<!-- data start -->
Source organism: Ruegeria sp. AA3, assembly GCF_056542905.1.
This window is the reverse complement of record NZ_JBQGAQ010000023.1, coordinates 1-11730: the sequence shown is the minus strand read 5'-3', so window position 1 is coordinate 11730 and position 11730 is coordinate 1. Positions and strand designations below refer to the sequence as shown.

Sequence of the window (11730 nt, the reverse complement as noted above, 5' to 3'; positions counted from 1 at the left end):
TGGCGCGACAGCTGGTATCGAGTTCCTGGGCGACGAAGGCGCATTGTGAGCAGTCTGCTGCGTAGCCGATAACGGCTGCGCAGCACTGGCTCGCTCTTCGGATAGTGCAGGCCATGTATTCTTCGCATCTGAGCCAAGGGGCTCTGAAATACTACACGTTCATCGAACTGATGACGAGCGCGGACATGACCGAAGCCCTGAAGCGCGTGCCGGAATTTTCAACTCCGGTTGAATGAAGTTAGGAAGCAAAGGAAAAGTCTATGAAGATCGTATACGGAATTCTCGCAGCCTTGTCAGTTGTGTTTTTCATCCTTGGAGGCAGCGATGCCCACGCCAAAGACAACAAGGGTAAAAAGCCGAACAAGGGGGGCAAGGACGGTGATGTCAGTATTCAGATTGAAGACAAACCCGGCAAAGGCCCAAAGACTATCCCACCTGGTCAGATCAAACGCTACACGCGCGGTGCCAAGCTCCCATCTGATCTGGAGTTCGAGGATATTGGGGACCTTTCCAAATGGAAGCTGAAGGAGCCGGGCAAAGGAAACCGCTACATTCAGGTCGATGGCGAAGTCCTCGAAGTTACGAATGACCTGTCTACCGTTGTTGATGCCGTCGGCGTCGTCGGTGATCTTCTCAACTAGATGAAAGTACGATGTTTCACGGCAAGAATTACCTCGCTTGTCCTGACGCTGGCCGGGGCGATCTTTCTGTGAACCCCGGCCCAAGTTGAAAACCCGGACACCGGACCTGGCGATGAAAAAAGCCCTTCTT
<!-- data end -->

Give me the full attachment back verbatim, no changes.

Source organism: Ruegeria sp. AA3, assembly GCF_056542905.1.
This window is the reverse complement of record NZ_JBQGAQ010000023.1, coordinates 1-11730: the sequence shown is the minus strand read 5'-3', so window position 1 is coordinate 11730 and position 11730 is coordinate 1. Positions and strand designations below refer to the sequence as shown.

Sequence of the window (11730 nt, the reverse complement as noted above, 5' to 3'; positions counted from 1 at the left end):
TGGCGCGACAGCTGGTATCGAGTTCCTGGGCGACGAAGGCGCATTGTGAGCAGTCTGCTGCGTAGCCGATAACGGCTGCGCAGCACTGGCTCGCTCTTCGGATAGTGCAGGCCATGTATTCTTCGCATCTGAGCCAAGGGGCTCTGAAATACTACACGTTCATCGAACTGATGACGAGCGCGGACATGACCGAAGCCCTGAAGCGCGTGCCGGAATTTTCAACTCCGGTTGAATGAAGTTAGGAAGCAAAGGAAAAGTCTATGAAGATCGTATACGGAATTCTCGCAGCCTTGTCAGTTGTGTTTTTCATCCTTGGAGGCAGCGATGCCCACGCCAAAGACAACAAGGGTAAAAAGCCGAACAAGGGGGGCAAGGACGGTGATGTCAGTATTCAGATTGAAGACAAACCCGGCAAAGGCCCAAAGACTATCCCACCTGGTCAGATCAAACGCTACACGCGCGGTGCCAAGCTCCCATCTGATCTGGAGTTCGAGGATATTGGGGACCTTTCCAAATGGAAGCTGAAGGAGCCGGGCAAAGGAAACCGCTACATTCAGGTCGATGGCGAAGTCCTCGAAGTTACGAATGACCTGTCTACCGTTGTTGATGCCGTCGGCGTCGTCGGTGATCTTCTCAACTAGATGAAAGTACGATGTTTCACGGCAAGAATTACCTCGCTTGTCCTGACGCTGGCCGGGGCGATCTTTCTGTGAACCCCGGCCCAAGTTGAAAACCCGGACACCGGACCTGGCGATGAAAAAAGCCCTTCTT